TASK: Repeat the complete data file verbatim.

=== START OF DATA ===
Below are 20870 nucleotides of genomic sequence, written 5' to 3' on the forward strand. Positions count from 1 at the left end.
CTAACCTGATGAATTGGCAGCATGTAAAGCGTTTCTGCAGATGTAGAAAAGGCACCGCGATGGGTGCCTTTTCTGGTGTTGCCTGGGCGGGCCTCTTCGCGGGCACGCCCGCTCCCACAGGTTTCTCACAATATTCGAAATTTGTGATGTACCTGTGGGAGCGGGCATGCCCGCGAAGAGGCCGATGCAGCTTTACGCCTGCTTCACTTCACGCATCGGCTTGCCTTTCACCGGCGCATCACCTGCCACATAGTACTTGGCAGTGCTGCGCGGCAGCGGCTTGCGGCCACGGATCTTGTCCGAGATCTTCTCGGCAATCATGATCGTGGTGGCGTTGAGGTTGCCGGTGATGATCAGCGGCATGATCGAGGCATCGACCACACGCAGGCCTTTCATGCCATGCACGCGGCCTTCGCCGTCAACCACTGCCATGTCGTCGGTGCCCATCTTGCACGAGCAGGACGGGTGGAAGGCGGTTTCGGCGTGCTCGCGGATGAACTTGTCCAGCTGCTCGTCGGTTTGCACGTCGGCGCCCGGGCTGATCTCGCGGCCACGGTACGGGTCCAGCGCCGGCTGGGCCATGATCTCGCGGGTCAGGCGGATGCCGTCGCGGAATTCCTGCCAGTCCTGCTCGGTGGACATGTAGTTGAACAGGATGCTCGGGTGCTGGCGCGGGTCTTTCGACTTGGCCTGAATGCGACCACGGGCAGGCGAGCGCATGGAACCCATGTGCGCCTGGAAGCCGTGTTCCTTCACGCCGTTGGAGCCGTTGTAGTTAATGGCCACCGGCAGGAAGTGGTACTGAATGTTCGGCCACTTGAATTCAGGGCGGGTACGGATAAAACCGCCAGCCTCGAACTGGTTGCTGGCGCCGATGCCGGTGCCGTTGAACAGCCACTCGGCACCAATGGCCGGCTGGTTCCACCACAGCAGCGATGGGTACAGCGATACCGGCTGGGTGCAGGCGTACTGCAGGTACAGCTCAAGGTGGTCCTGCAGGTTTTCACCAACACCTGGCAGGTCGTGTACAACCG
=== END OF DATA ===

Below are 20870 nucleotides of genomic sequence, written 5' to 3' on the forward strand. Positions count from 1 at the left end.
CTAACCTGATGAATTGGCAGCATGTAAAGCGTTTCTGCAGATGTAGAAAAGGCACCGCGATGGGTGCCTTTTCTGGTGTTGCCTGGGCGGGCCTCTTCGCGGGCACGCCCGCTCCCACAGGTTTCTCACAATATTCGAAATTTGTGATGTACCTGTGGGAGCGGGCATGCCCGCGAAGAGGCCGATGCAGCTTTACGCCTGCTTCACTTCACGCATCGGCTTGCCTTTCACCGGCGCATCACCTGCCACATAGTACTTGGCAGTGCTGCGCGGCAGCGGCTTGCGGCCACGGATCTTGTCCGAGATCTTCTCGGCAATCATGATCGTGGTGGCGTTGAGGTTGCCGGTGATGATCAGCGGCATGATCGAGGCATCGACCACACGCAGGCCTTTCATGCCATGCACGCGGCCTTCGCCGTCAACCACTGCCATGTCGTCGGTGCCCATCTTGCACGAGCAGGACGGGTGGAAGGCGGTTTCGGCGTGCTCGCGGATGAACTTGTCCAGCTGCTCGTCGGTTTGCACGTCGGCGCCCGGGCTGATCTCGCGGCCACGGTACGGGTCCAGCGCCGGCTGGGCCATGATCTCGCGGGTCAGGCGGATGCCGTCGCGGAATTCCTGCCAGTCCTGCTCGGTGGACATGTAGTTGAACAGGATGCTCGGGTGCTGGCGCGGGTCTTTCGACTTGGCCTGAATGCGACCACGGGCAGGCGAGCGCATGGAACCCATGTGCGCCTGGAAGCCGTGTTCCTTCACGCCGTTGGAGCCGTTGTAGTTAATGGCCACCGGCAGGAAGTGGTACTGAATGTTCGGCCACTTGAATTCAGGGCGGGTACGGATAAAACCGCCAGCCTCGAACTGGTTGCTGGCGCCGATGCCGGTGCCGTTGAACAGCCACTCGGCACCAATGGCCGGCTGGTTCCACCACAGCAGCGATGGGTACAGCGATACCGGCTGGGTGCAGGCGTACTGCAGGTACAGCTCAAGGTGGTCCTGCAGGTTTTCACCAACACCTGGCAGGTCGTGTACAACCG